3DTotal:Your professional work and much of your portfolio fits within the fantasy genre. What do you feel are the most challenging aspects of working within such a popular genre and the main pitfalls that await the aspiring novice? Daarken: Probably the most challenging thing about working in the fantasy genre is making something that doesn't exist believable. There are a lot of people out there that tend to go a little too crazy when working in the fantasy genre, and thus end up with something that looks silly instead of something that could actually exist. Sure, you want to come up with something that is new and unique, but you need to base things on reality. If you are trying to design a creature, look to nature for inspiration.
3DTotal: I notice that you have a fine art and life drawing section on your website. How do you regard these disciplines compared to your digital work and do they form an integral part of your illustration and concept work? Daarken: Being able to draw and paint traditionally is extremely important for an artist. When I attended the Academy of Art University I learned how to paint traditionally before I learned how to paint digitally. You need to have strong foundations before branching off into the digital realm. All of the fundamentals you learn while painting traditionally can be applied to the digital media. The computer is just a tool. It won't teach you how to become a good artist and it won't do the work for you. There is no all powerful filter that will make your illustration perfect; that is one of the things that many people fail to realize.
3DTotal: Who or what would you cite as your main influences and source of inspiration? Daarken: There are so many artists that have inspired or influence me over the years. Some of the old masters that I look to are people like Sargent, Leyendecker, Cornwell, and William Bouguereau. Contemporary artists include Brom, Kekai Kotaki, Jon Foster, Todd Lockwood, Aleksi Briclot, Daryl Mandryk, and Justin Sweet. I always try to not be too influenced by another person's style. Early in my career I had a problem with looking too much like other artists. From one painting to another you could tell who I was looking at for inspiration at the time. I think I was so worried about trying to find a style that I ended up looking like everyone else instead of just focusing on creating a good illustration. Style will come with time. It isn't something that you should force or intentionally go out and look for.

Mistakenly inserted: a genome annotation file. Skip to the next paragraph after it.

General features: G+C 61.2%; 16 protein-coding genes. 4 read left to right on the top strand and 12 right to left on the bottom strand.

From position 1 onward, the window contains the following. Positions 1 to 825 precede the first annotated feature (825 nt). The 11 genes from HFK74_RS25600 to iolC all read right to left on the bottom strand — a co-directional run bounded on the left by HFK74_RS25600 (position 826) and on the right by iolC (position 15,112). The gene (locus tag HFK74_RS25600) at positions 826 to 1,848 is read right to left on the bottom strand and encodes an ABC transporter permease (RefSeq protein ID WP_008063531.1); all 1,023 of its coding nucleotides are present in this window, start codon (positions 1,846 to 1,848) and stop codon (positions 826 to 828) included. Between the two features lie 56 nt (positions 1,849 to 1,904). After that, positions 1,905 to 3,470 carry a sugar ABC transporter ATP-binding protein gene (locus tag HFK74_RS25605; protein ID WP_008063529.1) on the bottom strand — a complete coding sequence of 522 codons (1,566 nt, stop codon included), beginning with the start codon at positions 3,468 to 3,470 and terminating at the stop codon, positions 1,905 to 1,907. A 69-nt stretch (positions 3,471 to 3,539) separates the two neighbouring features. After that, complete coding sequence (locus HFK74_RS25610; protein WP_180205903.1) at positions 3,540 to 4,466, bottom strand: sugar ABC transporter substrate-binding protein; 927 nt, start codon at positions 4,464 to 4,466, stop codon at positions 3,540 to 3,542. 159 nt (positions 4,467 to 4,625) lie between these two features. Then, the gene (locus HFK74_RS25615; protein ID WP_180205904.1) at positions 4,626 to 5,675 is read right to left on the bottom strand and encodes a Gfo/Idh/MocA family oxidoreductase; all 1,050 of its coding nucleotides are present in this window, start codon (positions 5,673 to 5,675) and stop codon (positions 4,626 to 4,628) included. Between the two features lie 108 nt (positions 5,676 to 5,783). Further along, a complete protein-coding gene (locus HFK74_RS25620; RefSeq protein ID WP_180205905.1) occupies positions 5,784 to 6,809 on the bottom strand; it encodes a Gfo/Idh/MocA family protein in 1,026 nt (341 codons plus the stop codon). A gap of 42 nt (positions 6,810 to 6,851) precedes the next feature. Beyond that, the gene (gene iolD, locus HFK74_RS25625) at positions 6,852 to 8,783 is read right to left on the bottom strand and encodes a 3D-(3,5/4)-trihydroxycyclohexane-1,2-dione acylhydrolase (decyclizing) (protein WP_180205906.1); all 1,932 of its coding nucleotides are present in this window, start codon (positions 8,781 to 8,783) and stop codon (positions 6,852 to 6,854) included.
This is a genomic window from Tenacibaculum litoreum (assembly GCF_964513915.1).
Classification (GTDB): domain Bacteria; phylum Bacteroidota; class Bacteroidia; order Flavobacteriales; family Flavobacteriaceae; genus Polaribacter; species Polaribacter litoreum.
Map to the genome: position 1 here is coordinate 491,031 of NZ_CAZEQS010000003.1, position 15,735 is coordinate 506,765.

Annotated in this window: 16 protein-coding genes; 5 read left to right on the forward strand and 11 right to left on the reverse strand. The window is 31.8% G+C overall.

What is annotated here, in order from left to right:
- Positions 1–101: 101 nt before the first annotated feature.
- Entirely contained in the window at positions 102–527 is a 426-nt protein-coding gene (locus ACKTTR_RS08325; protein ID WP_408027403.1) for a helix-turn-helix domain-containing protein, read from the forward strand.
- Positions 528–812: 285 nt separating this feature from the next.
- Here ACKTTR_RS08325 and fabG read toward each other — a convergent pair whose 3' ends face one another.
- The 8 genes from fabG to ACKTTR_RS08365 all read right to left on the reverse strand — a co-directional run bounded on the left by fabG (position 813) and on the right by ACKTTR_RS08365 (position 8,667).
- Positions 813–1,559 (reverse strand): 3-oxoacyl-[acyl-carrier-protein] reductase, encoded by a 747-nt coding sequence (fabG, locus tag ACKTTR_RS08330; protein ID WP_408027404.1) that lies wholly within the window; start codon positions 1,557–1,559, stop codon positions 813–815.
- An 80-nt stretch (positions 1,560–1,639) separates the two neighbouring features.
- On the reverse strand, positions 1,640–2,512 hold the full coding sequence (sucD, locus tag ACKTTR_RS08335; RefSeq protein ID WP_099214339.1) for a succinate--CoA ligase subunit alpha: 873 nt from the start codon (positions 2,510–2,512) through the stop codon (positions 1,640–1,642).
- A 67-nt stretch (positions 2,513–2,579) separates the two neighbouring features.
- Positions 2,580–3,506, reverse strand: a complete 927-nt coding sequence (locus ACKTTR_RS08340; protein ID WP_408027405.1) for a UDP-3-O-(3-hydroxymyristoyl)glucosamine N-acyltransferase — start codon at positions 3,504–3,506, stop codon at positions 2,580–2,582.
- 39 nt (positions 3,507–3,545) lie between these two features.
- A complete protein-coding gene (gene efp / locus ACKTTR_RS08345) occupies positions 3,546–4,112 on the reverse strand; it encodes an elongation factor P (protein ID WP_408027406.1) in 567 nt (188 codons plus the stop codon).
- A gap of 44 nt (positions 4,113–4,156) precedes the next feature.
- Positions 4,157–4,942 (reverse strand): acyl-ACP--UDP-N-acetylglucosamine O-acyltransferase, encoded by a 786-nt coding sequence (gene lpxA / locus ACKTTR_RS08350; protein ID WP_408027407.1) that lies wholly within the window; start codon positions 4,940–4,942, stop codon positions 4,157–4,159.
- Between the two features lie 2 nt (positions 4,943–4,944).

3DTotal:Style is a word that comes up a lot and is something many seem to strive for, but what meaning does it have for you and do you think it is possible to develop a unique style? Daarken: I gave up on trying to find a style a long time ago. Most of the time an artist’s style will come to them on its own. I just try to paint to the best of my ability, and if a style comes out of it, then I consider it a bonus. I personally don’t think I have a recognizable style, but that is just me. Usually a unique style is a mishmash of other people’s styles: a brush stroke from one artist, a color palette from another, you get the idea. Every so often a truly unique style will pop up, but within a few months or years you will see 50 artists with that same style.
3DTotal:From seeing your time-lapse movies and tutorials it appears you have a very intuitive and fluid approach to your work. Do you find that your approach and the freedom of working digitally generates its own momentum and dynamic that helps suggest a direction and therefore fuels the creative process as opposed to drawing on paper beforehand? Daarken: Yeah, I think that working digitally gives you the freedom to explore more possibilities. It allows you to try things you normally would be too afraid to try with traditional media, but at the same time one could fall into the trap of repainting something so many times that you end up losing the initial punch of your sketch. I actually wish I had the time and dedication that the traditional artists do to plan out my illustration beforehand. Since I don't do any preliminary drawings or roughs I waste a lot of time trying to figure out the poses and composition as I am painting the final image. On the other hand you end up with a lot of happy accidents when working digitally without any preconceived ideas.
3DTotal:And finally; if you were faced with a fearsome army and were forced to fight, which of your
characters would you like by your side and why? Daarken: Probably a daemonette. Nothing like having a half-naked girl to distract the enemy while she